Anyone owning or managing a business should ensure they are complying with the new law.  See a lawyer, attend a seminar, read the paper; at the very least look at Workplace NZ website; There you will find advice, information and education, and an understanding of how Workplace NZ enforces breaches of the new law.   



Frustrated beneficiaries of family trusts could be offered new ways to hold trustees to account, and avoid having to resort to court action.


The Law Commission has been investigating how to update trust law and is seeking views on whether the country should have a new ombudsman, a tribunal, or allow beneficiaries to require trustees to attend mediation when problems arise.


The proposals, designed to increase access to justice for beneficiaries without the means to pay for a High Court fight, have been greeted with concern by some trust professionals and lawyers, something the commission acknowledged in a discussion document released last month.


It recognises that, if enacted, such proposals would represent a break in legal tradition, and lead to non-judges deciding cases. But New Zealand boasts a tradition of creating new schemes in areas where governments decide the courts are too slow or costly, such as the Weathertight Homes Tribunal.


In its latest paper, the commission says "the law makes it difficult for beneficiaries to hold trustees to account. Taking an action against a trustee in the High Court, which is currently the only practical option available to beneficiaries ... is likely to be costly, complex and slow. These factors are likely to dissuade beneficiaries from taking action when they may have a well-founded case".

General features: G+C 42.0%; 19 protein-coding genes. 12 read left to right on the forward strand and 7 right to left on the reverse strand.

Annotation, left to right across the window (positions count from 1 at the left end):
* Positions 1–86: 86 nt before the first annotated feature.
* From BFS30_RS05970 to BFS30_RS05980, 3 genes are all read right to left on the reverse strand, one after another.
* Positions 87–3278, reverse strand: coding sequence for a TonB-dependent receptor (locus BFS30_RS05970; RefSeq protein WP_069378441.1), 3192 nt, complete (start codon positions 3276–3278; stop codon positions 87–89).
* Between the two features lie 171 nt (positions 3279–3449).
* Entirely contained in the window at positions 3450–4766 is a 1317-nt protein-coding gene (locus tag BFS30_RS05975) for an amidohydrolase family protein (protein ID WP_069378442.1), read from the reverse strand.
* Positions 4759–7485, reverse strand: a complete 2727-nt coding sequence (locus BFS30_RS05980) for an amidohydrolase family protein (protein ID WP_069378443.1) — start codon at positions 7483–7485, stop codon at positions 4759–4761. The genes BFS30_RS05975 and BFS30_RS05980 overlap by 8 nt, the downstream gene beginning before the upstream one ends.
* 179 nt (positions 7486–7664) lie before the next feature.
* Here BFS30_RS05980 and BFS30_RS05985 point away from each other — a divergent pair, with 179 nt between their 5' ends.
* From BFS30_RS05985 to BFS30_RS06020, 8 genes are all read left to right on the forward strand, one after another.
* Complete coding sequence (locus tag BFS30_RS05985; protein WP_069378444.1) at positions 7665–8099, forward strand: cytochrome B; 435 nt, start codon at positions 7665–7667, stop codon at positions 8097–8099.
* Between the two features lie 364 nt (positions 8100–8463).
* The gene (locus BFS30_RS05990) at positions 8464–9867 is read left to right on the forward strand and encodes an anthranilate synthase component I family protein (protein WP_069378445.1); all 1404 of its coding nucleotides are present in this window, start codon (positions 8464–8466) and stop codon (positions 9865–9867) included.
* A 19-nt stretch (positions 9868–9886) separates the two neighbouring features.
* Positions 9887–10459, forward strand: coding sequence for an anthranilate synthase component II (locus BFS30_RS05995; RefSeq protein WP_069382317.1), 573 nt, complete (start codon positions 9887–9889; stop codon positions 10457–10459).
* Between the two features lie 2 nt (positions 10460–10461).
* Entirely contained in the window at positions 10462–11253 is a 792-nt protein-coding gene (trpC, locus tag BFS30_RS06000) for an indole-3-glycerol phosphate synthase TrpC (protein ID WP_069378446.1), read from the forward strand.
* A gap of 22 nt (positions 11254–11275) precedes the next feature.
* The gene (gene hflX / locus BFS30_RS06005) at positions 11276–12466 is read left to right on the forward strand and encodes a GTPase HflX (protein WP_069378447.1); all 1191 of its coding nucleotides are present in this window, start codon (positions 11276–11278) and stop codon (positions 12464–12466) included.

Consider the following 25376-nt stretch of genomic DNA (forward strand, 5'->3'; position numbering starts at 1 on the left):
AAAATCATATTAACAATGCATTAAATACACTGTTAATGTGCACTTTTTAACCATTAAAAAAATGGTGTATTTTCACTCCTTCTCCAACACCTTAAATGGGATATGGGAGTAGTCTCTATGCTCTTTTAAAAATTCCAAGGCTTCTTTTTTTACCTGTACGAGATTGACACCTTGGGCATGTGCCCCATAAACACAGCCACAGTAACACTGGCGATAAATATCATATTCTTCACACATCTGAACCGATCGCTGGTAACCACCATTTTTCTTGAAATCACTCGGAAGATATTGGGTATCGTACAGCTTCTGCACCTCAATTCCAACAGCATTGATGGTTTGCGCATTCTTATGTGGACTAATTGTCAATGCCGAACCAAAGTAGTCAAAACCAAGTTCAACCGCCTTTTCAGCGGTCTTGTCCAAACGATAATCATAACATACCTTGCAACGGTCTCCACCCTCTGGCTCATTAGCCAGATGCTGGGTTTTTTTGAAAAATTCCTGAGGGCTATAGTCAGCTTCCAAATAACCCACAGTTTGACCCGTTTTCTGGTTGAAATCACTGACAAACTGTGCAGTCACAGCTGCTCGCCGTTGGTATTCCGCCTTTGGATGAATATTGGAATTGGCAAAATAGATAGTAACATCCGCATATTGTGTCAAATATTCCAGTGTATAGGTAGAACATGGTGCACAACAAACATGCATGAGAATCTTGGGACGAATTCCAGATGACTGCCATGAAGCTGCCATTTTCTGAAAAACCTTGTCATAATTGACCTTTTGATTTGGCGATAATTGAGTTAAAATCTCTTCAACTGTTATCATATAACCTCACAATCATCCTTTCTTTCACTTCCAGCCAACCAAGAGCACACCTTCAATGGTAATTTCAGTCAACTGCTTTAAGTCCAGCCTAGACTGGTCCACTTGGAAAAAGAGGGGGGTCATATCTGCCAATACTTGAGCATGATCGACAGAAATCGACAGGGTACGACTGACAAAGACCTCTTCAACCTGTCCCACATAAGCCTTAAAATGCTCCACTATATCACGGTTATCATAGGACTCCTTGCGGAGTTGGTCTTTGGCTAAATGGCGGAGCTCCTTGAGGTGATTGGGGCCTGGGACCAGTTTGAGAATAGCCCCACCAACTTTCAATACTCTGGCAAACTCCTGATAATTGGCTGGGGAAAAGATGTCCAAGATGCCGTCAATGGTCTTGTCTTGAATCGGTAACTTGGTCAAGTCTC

Its suggestions include:


Empowering district courts: Many disputes can be heard only by the high court. Though there are "mixed views within the judiciary and legal profession", that could be altered by giving the lower court powers in cases involving claims of $200,000 or less to remove trustees and to order them to make good financial losses.


Creating an ombudsman: That person could make non-binding recommendations. It would allow disputes to be heard privately and have a similar financial limit to district courts.


Establish a tribunal: Just as the Disputes Tribunal sits below district courts for civil cases, a tribunal would exist for trust cases, and have the same power to make binding rulings, subject to appeal. "A tribunal is likely to be quicker, cheaper, more informal and less adversarial than the high court," the commission said.


Alternative Dispute Resolution: This could include passing laws making mediation or arbitration, which is private, low-cost and informal, available to trust beneficiaries.


Politicians would have to decide how such schemes were funded, and to make some cost-effective there might have to be a mix of taxpayer funding and pay-per-use.


Trusts expert John Brown said: "Conceptually it is a great idea to solve legal issues cheaply. The trouble is the trust area is not an easy legal area."


Even the least controversial of the changes, allowing district courts more power, could be criticised, said Brown, particularly since higher courts frequently overturned district court judgments.


Mr Brown said some of the district court judgments involving trusts made for uncomfortable reading for trust experts, and some have not survived appeals to higher courts.


- Fairfax NZ News


Footnote: There has been rapid growth in the number of family trusts and there is rising concern many are badly managed, and that trustees are ignorant of their obligations. There are now more than 337,000 trusts in New Zealand, ranging from single-home trusts to complex business-owning trusts.